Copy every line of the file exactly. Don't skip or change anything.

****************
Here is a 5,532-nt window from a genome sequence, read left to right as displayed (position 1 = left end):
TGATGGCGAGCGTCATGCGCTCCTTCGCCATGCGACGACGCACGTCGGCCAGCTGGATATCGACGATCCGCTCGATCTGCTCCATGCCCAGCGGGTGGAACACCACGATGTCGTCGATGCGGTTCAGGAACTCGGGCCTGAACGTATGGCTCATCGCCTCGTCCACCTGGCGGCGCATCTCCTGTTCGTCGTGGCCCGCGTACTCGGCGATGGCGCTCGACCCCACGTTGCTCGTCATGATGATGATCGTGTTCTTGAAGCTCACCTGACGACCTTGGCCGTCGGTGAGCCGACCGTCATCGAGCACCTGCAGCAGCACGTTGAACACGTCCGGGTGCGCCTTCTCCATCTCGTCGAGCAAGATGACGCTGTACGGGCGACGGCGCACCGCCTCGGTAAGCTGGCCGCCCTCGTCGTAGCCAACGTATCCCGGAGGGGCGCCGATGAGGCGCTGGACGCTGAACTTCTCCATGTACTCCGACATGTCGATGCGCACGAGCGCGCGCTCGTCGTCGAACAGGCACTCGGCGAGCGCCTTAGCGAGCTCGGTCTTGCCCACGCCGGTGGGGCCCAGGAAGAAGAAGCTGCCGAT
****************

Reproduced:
Here is a 5,532-nt window from a genome sequence, read left to right as displayed (position 1 = left end):
TGATGGCGAGCGTCATGCGCTCCTTCGCCATGCGACGACGCACGTCGGCCAGCTGGATATCGACGATCCGCTCGATCTGCTCCATGCCCAGCGGGTGGAACACCACGATGTCGTCGATGCGGTTCAGGAACTCGGGCCTGAACGTATGGCTCATCGCCTCGTCCACCTGGCGGCGCATCTCCTGTTCGTCGTGGCCCGCGTACTCGGCGATGGCGCTCGACCCCACGTTGCTCGTCATGATGATGATCGTGTTCTTGAAGCTCACCTGACGACCTTGGCCGTCGGTGAGCCGACCGTCATCGAGCACCTGCAGCAGCACGTTGAACACGTCCGGGTGCGCCTTCTCCATCTCGTCGAGCAAGATGACGCTGTACGGGCGACGGCGCACCGCCTCGGTAAGCTGGCCGCCCTCGTCGTAGCCAACGTATCCCGGAGGGGCGCCGATGAGGCGCTGGACGCTGAACTTCTCCATGTACTCCGACATGTCGATGCGCACGAGCGCGCGCTCGTCGTCGAACAGGCACTCGGCGAGCGCCTTAGCGAGCTCGGTCTTGCCCACGCCGGTGGGGCCCAGGAAGAAGAAGCTGCCGAT